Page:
If you’re still uncertain if the angle of your saddle’s tree is correct for your horse, observe his behaviour under saddle. If the tree angle is too wide, there may be clearance on the top of your horse’s withers, but the saddle will pinch the sides of his withers. It will also hit the reflex point (cranial nerve 11) that restricts movement in his shoulders and makes him unwilling or unable to move freely forward. The horse will raise his head or hollow his back, or exhibit other forms of resistance until the reflex point/nerve becomes numb. If your horse behaves in this manner, it may be because the tree angle of your saddle is incorrect for him. It is important to understand that your horse doesn’t want to be bad, but if the saddle keeps hitting that reflex point, he almost has no choice: he cannot engage the muscles you’re asking him to engage. He cannot do what you’re asking him to do, and this can lead to unnecessary fights between horse and rider.

Put the saddle on your horse without a saddle pad. Then check if the angle of the piping on the saddle matches the angle of your horse’s shoulder. If it does, the angle of your saddle’s tree is correctly adjusted for your horse.

If you’re still uncertain if the angle of your saddle’s tree is correct for your horse, observe his behaviour under saddle. If the tree angle is too wide, there may be clearance on the top of your horse’s withers, but the saddle will pinch the sides of his withers. It will also hit the reflex point (cranial nerve 11) that restricts movement in his shoulders and makes him unwilling or unable to move freely forward. The horse will raise his head or hollow his back, or exhibit other forms of resistance until the reflex point/nerve becomes numb. If your horse behaves in this manner, it may be because the tree angle of your saddle is incorrect for him. It is important to understand that your horse doesn’t want to be bad, but if the saddle keeps hitting that reflex point, he almost has no choice: he cannot engage the muscles you’re asking him to engage. He cannot do what you’re asking him to do, and this can lead to unnecessary fights between horse and rider.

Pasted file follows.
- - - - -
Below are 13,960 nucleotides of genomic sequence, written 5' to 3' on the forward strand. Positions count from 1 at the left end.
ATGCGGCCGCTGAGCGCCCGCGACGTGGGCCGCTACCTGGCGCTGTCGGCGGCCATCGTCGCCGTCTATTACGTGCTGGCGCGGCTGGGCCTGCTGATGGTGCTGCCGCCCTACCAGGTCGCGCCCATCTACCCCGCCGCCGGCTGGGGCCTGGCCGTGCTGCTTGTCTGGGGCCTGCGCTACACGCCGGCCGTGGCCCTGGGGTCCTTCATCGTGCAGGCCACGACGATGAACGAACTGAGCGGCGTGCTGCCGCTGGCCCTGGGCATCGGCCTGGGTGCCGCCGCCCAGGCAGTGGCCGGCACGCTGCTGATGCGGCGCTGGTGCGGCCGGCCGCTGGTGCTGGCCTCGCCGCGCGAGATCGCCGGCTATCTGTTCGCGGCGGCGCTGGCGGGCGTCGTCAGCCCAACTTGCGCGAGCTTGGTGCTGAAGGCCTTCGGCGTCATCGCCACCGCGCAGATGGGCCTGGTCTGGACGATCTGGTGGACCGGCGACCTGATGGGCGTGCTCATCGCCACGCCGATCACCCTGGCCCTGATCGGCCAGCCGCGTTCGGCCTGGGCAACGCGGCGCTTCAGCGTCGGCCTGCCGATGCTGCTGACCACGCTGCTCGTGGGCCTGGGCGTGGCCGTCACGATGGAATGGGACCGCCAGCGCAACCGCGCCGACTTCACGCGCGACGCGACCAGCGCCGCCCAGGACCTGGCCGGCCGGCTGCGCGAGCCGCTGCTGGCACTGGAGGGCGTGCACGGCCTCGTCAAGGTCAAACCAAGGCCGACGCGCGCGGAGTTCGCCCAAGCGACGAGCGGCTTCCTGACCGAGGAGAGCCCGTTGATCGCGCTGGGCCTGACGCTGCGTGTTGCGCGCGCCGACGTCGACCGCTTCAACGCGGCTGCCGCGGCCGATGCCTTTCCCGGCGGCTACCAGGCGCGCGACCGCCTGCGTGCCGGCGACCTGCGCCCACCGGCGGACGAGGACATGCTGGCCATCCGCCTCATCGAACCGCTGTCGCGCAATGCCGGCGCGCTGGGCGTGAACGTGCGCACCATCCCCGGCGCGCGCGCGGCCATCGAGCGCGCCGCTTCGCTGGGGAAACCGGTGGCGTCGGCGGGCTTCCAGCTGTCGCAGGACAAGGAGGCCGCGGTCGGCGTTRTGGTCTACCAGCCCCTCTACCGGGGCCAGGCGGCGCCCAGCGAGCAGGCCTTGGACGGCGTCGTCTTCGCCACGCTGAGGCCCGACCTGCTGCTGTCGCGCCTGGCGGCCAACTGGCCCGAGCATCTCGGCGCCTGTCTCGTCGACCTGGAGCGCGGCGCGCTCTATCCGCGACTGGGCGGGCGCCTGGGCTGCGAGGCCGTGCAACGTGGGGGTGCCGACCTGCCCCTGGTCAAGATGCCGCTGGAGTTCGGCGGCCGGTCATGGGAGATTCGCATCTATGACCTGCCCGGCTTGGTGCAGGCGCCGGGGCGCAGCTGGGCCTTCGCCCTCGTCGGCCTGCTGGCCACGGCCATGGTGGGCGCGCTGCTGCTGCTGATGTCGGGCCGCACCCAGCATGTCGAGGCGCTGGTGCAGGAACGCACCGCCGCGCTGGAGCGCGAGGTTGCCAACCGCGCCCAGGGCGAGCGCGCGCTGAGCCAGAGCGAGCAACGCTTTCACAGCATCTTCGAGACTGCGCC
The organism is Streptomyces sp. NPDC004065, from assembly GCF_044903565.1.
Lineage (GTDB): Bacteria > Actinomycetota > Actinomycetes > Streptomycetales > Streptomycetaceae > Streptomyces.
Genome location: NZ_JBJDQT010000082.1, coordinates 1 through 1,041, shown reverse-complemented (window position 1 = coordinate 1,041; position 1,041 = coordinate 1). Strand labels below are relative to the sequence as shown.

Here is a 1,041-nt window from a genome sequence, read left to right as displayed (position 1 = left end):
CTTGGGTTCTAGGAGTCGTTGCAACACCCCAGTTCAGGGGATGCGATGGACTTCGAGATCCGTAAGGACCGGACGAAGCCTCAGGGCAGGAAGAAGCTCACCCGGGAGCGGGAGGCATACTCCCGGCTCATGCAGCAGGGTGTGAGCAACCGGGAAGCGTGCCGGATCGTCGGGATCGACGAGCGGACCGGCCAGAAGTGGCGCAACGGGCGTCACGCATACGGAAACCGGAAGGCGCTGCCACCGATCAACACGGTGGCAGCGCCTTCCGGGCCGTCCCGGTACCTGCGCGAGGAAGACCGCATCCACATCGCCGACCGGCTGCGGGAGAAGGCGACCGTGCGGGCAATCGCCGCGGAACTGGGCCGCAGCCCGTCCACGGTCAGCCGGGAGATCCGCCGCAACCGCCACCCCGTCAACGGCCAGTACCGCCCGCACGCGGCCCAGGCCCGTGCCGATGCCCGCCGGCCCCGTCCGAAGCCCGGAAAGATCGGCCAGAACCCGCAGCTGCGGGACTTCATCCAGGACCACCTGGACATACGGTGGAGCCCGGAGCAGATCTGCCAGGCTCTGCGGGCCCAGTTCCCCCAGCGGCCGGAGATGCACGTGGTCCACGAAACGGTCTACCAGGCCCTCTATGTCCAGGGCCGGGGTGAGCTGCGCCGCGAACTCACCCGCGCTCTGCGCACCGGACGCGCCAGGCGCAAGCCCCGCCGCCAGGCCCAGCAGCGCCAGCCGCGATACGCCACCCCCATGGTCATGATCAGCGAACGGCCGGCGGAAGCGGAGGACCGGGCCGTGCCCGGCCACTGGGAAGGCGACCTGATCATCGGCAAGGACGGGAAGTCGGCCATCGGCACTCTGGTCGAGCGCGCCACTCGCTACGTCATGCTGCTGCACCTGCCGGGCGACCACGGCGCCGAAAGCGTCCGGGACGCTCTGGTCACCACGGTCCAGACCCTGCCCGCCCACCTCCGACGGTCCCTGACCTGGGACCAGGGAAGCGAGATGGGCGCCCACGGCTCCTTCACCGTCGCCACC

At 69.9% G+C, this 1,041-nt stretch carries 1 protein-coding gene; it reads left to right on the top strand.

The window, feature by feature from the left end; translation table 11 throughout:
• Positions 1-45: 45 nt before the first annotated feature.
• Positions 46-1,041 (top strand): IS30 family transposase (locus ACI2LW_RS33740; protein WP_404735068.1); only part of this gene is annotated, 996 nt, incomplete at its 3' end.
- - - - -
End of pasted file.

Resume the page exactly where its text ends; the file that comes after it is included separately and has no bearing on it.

Is this a challenge you are facing? Are you experiencing other saddle fit issues? Tell us about them and let us help!

Contact miriam@schleese.com or solutions@schleese.com, book a Personal Saddle Fit Evaluation, or attend an educational lecture/demo.

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Testimonials

Hi Jochen, I just want to pass along to you the email that I received from Mary Thacker, my student who came to Coopersburg w/ me and Gid back in the summer, and whom you fit for a brown jumping saddle. She had the 19 yr. old TB you kept exclaiming over….Their saddle just arrived Thanksgiving weekend, and she reported today: Today's ride was even better than yesterday! It only took a few minutes to get him soft, and after a good canter he was so flexible, soft and his back was up. It was amazing. I feel so balanced in this saddle and safer. Not that I felt totally unsafe before, but I think I rode a little more guarded and wasn't realizing it. I've been galloping him around the outdoor and it is so neat in this saddle, I can't explain it. You'll have to ride in it, for sure. Maybe take Derby to the outdoor and get a good forward canter going. He just feels so different, I think because his back isn't hollowed. We are both very, very happy :)  

— Mary Thacker - Coopersburg, PA